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Economy, Trade and Technology in the South-Central Andes

The interest that sustains this line of research goes back to my late high-school years in the aftermath of the United Nations Conference on Environment and Development in 1992. It was the Rio de Janeiro Earth Summit that brought social well-being, cultural diversity and ecological sustainability into the international debate on development. The conference heightened public awareness and political recognition of the limits of capitalist growth. In order to understand the interrelation of cultural, environmental and economic issues, I studied anthropology, geography and economics at the University of Freiburg (Germany) and the University of Seville (Spain) from 1997 to 2003. Anthropology’s close ethnographic look at and engagement with everyday life was irrestistibly appealing.

After my doctoral research on labour migration from Bolivia and Ecuador to Spain (2007-2011), I went to the Andean high plateau with a project on commodity chains of electronic appliances from China via Chile into Bolivia (2013-2019). This research tackles the endurance of hundreds of traders as market participants in the electronics trade in Bolivia – traders who not only regularly source in China, but are collectively organised, care for their market territory both socially and ritually, and manage to defend their interests vis-à-vis national companies and global players such as Samsung and Huawei.

My new project (2019-2021) addresses the storage, repair and recycling of outdated electronic equipment, parts and materials in La Paz. Starting from insights from the previous research, it looks at processes of valuation and commercialization of ‘electronic waste’ in a historical culture of scarcity and an ecologically fragile highland environment.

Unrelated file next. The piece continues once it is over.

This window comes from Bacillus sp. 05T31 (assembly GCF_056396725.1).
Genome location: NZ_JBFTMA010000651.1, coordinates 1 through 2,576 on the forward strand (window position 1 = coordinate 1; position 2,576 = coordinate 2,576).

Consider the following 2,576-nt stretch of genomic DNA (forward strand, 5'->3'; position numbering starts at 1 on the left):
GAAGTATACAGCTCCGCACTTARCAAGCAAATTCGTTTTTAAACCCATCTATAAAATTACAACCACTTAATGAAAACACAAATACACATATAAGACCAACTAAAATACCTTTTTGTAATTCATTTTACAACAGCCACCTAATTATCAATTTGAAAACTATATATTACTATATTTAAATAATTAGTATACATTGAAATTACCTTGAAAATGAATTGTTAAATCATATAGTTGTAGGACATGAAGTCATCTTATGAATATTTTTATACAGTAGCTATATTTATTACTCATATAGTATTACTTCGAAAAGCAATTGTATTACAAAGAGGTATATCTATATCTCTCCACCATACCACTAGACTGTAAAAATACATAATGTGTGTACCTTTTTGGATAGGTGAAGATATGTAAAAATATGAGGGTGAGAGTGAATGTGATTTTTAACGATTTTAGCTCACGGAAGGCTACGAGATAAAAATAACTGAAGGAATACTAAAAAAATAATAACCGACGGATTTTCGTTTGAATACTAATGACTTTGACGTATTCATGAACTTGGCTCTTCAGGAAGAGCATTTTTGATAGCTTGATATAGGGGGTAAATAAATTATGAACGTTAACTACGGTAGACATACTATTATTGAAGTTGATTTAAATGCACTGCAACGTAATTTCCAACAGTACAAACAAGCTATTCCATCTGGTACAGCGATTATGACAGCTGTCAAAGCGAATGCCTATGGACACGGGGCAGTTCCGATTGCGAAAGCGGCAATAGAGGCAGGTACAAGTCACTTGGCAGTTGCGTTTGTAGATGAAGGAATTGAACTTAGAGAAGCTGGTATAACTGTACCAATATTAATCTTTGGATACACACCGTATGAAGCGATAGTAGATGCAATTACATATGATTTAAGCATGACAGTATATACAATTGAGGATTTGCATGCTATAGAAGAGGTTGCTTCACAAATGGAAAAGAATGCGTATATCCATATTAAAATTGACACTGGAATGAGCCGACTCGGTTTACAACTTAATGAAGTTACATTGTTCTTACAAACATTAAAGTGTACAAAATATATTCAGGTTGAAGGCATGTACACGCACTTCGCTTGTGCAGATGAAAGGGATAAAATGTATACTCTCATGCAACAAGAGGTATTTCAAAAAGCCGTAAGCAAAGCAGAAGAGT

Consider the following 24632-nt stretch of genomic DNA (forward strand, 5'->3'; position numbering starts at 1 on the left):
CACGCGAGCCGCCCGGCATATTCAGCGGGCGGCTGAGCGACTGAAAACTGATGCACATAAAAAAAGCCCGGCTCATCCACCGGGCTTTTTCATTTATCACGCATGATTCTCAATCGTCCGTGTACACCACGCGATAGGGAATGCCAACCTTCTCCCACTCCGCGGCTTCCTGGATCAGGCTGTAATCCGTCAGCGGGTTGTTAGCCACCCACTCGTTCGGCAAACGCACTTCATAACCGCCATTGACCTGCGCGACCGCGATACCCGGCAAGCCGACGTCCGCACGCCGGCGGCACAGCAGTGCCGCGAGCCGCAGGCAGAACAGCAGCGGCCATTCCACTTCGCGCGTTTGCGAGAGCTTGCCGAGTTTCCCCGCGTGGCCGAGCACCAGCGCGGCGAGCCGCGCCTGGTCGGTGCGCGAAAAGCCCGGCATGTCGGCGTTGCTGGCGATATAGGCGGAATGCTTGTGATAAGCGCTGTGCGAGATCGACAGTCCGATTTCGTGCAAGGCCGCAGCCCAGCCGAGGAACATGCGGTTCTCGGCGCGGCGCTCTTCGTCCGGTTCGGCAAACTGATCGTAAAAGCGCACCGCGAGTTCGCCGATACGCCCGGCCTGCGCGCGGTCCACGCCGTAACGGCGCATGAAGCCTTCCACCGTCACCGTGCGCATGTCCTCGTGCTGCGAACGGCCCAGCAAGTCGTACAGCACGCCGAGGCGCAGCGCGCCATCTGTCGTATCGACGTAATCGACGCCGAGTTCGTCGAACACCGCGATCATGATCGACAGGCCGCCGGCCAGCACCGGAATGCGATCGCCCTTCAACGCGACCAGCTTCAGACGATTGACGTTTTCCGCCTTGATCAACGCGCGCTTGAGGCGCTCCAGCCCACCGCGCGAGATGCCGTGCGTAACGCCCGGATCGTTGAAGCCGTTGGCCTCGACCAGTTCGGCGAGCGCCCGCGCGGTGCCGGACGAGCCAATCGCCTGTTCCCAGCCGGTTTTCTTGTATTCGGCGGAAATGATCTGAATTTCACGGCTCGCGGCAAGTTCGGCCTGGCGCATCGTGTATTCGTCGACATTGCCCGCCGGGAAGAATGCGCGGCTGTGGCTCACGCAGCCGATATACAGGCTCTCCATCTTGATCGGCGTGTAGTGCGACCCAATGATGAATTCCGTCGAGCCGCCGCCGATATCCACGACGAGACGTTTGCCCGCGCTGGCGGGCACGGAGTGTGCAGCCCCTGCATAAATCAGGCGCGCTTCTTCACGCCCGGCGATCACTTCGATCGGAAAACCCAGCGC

Related publications and links:

2021 The Limits of Corporate Chains and Brand Management: “Loyalty” and the Efficacy of Vernacular Markets in the Andes. Cultural Anthropology 36(2): 252-281.

2020 Webs of Fiesta-related Trade. Chinese Imports, Investment and Reciprocity in La Paz, Bolivia. Critique of Anthropology 40 (2): 238-263.

2020 Labelling, Packaging, Scanning: Commodity Paths and Diversions of Mobile Phones in the Andes. In: Exploring Materiality and Connectivity in Anthropology and Beyond, edited by Schorsch, Philipp, Saxer, Martin and Marlen Elders. London: UCL Press. 116-133.

2019 (Eveline Dürr and Juliane Müller, eds.). The Popular Economy in Urban Latin America: Informality, Materiality, and Gender in Commerce. Lanham, Maryland: Lexington Books/Rowman & Littlefield.

2018 Andean-Pacific Commerce and Credit: Bolivian Traders, Asian Migrant Businesses, and International Manufacturers in the Regional Economy. Journal for Latin American and Caribbean Anthropology 23(1): 18–36. DOI: 10.1111/jlca.12328.

Re-published in: Trade, Trading, and Inequality, edited by Antrosio, Jason and Sallie Han. Open Anthropology 7(3) (Dec. 2019).

2018 Introduction: Popular Economies and the Remaking of China-Latin America Relations. Journal for Latin American and Caribbean Anthropology 23(1):  9–17. doi/abs/10.1111/jlca.12339 (with Rudi Colloredo-Mansfeld).

2017 Place-Based (In)Formalization: A Bolivian Marketplace for Consumer Electronics and Global Brands. Latin American Research Review 52(3): 393–404. DOI:

2017 La regulación del comercio en Bolivia: de la economía informal al mercado extralegal [The regulation of commerce in Bolivia: from informal economy to extralegal market]. Latin American Journal of Economic Development 28: 119-134.

2016 Plurale Ökonomie anders denken: Populärer Handel im Plurinationalen Staat Bolivien [Rethinking the Plural Economy: Popular Commerce in Pluri-National Bolivia]. Psychosozial 145(39): 95-109.

2015 Etnografía del área comercial Eloy Salmón (La Paz, Bolivia): Transformaciones territoriales, estrategias económicas y prácticas culturales [Ethnography of the Commercial Area Eloy Salmón (La Paz, Bolivia): Territorial Transformations, Economic Strategies, and Cultural Practices]. Revista Temas Sociales 37: 13-34.